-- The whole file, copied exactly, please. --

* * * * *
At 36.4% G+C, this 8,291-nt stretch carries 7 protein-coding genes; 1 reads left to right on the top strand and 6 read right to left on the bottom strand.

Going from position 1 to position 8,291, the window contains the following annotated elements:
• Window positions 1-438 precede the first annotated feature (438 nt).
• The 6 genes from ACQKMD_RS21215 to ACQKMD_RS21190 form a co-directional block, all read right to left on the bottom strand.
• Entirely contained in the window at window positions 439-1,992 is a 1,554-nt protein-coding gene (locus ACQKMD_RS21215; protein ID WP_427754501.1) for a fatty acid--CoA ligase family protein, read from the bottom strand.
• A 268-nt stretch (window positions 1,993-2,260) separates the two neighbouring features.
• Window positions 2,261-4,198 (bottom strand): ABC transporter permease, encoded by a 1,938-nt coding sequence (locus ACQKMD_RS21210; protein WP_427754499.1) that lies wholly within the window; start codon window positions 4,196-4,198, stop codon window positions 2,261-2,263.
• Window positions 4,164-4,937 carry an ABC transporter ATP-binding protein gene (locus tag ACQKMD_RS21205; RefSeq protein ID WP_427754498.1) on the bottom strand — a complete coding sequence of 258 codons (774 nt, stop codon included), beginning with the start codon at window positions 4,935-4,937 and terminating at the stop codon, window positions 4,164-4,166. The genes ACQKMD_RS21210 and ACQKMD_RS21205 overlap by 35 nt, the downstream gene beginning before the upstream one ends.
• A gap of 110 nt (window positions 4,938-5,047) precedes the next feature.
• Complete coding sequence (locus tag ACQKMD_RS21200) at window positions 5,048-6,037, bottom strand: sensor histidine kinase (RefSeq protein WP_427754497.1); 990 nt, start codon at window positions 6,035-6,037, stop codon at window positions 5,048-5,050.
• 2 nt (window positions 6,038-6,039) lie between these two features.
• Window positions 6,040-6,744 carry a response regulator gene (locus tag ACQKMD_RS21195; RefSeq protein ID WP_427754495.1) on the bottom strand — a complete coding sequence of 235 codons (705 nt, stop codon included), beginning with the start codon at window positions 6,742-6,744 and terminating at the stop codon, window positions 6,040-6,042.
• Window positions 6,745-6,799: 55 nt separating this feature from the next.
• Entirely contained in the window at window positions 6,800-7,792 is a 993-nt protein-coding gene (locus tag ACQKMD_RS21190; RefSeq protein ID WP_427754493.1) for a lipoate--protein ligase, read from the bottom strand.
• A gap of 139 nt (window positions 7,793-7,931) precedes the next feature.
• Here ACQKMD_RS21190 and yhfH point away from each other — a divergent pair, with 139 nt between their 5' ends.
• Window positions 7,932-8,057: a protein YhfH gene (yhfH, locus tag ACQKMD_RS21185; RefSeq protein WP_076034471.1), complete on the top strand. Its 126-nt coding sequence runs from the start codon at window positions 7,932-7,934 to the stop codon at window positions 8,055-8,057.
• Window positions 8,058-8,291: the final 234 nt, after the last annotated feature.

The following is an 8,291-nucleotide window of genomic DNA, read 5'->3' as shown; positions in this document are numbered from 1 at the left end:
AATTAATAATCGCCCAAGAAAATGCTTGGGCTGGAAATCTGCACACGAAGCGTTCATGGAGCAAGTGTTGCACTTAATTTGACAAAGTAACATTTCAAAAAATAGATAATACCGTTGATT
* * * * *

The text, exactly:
At 36.4% G+C, this 8,291-nt stretch carries 7 protein-coding genes; 1 reads left to right on the top strand and 6 read right to left on the bottom strand.

Going from position 1 to position 8,291, the window contains the following annotated elements:
• Window positions 1-438 precede the first annotated feature (438 nt).
• The 6 genes from ACQKMD_RS21215 to ACQKMD_RS21190 form a co-directional block, all read right to left on the bottom strand.
• Entirely contained in the window at window positions 439-1,992 is a 1,554-nt protein-coding gene (locus ACQKMD_RS21215; protein ID WP_427754501.1) for a fatty acid--CoA ligase family protein, read from the bottom strand.
• A 268-nt stretch (window positions 1,993-2,260) separates the two neighbouring features.
• Window positions 2,261-4,198 (bottom strand): ABC transporter permease, encoded by a 1,938-nt coding sequence (locus ACQKMD_RS21210; protein WP_427754499.1) that lies wholly within the window; start codon window positions 4,196-4,198, stop codon window positions 2,261-2,263.
• Window positions 4,164-4,937 carry an ABC transporter ATP-binding protein gene (locus tag ACQKMD_RS21205; RefSeq protein ID WP_427754498.1) on the bottom strand — a complete coding sequence of 258 codons (774 nt, stop codon included), beginning with the start codon at window positions 4,935-4,937 and terminating at the stop codon, window positions 4,164-4,166. The genes ACQKMD_RS21210 and ACQKMD_RS21205 overlap by 35 nt, the downstream gene beginning before the upstream one ends.
• A gap of 110 nt (window positions 4,938-5,047) precedes the next feature.
• Complete coding sequence (locus tag ACQKMD_RS21200) at window positions 5,048-6,037, bottom strand: sensor histidine kinase (RefSeq protein WP_427754497.1); 990 nt, start codon at window positions 6,035-6,037, stop codon at window positions 5,048-5,050.
• 2 nt (window positions 6,038-6,039) lie between these two features.
• Window positions 6,040-6,744 carry a response regulator gene (locus tag ACQKMD_RS21195; RefSeq protein ID WP_427754495.1) on the bottom strand — a complete coding sequence of 235 codons (705 nt, stop codon included), beginning with the start codon at window positions 6,742-6,744 and terminating at the stop codon, window positions 6,040-6,042.
• Window positions 6,745-6,799: 55 nt separating this feature from the next.
• Entirely contained in the window at window positions 6,800-7,792 is a 993-nt protein-coding gene (locus tag ACQKMD_RS21190; RefSeq protein ID WP_427754493.1) for a lipoate--protein ligase, read from the bottom strand.
• A gap of 139 nt (window positions 7,793-7,931) precedes the next feature.
• Here ACQKMD_RS21190 and yhfH point away from each other — a divergent pair, with 139 nt between their 5' ends.
• Window positions 7,932-8,057: a protein YhfH gene (yhfH, locus tag ACQKMD_RS21185; RefSeq protein WP_076034471.1), complete on the top strand. Its 126-nt coding sequence runs from the start codon at window positions 7,932-7,934 to the stop codon at window positions 8,055-8,057.
• Window positions 8,058-8,291: the final 234 nt, after the last annotated feature.

The following is an 8,291-nucleotide window of genomic DNA, read 5'->3' as shown; positions in this document are numbered from 1 at the left end:
AATTAATAATCGCCCAAGAAAATGCTTGGGCTGGAAATCTGCACACGAAGCGTTCATGGAGCAAGTGTTGCACTTAATTTGACAAAGTAACATTTCAAAAAATAGATAATACCGTTGATT